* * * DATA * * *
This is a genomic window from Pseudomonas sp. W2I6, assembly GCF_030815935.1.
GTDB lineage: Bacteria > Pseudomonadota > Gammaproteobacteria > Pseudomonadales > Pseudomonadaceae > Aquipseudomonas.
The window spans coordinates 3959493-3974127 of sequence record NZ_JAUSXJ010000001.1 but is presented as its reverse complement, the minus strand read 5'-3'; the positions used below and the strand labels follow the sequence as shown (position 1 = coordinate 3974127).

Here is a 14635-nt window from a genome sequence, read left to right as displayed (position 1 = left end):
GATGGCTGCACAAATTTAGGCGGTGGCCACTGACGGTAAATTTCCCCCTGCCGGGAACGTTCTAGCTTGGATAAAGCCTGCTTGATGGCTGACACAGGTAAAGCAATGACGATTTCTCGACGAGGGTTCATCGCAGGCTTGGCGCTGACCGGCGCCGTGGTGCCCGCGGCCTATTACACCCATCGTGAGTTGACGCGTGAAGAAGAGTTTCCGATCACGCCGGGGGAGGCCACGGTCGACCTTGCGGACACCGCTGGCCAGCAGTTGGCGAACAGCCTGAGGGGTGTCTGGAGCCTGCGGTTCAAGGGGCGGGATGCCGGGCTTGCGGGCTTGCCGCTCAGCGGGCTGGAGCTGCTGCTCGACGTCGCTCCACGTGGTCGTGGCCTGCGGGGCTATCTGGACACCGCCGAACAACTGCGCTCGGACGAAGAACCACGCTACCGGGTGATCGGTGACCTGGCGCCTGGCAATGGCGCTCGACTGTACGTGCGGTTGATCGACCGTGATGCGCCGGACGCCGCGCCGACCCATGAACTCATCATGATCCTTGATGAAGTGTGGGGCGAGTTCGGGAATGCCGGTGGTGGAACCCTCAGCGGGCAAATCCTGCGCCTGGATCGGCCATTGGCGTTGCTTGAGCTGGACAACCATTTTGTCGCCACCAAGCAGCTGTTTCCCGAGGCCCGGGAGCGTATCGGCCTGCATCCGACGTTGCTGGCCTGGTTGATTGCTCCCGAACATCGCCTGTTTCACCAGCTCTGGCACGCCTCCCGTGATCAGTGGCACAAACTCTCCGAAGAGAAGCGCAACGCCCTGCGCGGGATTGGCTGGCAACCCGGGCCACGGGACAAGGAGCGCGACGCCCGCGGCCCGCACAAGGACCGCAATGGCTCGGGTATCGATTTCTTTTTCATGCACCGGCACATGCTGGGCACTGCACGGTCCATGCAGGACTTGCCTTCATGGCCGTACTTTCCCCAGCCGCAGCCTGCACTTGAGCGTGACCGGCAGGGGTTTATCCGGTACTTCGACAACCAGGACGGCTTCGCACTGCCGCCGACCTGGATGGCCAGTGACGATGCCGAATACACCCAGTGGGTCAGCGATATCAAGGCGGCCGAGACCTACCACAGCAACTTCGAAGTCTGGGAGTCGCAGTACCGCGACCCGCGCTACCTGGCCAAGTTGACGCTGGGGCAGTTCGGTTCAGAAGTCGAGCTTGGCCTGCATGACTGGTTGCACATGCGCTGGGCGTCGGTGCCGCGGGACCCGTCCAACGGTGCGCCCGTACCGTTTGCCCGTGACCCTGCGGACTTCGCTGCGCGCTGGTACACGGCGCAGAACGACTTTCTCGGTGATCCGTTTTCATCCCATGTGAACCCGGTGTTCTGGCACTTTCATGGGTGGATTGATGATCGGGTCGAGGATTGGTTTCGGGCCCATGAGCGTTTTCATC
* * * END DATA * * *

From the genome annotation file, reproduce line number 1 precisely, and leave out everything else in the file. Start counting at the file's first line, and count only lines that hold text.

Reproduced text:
This is a genomic window from Pseudomonas sp. W2I6, assembly GCF_030815935.1.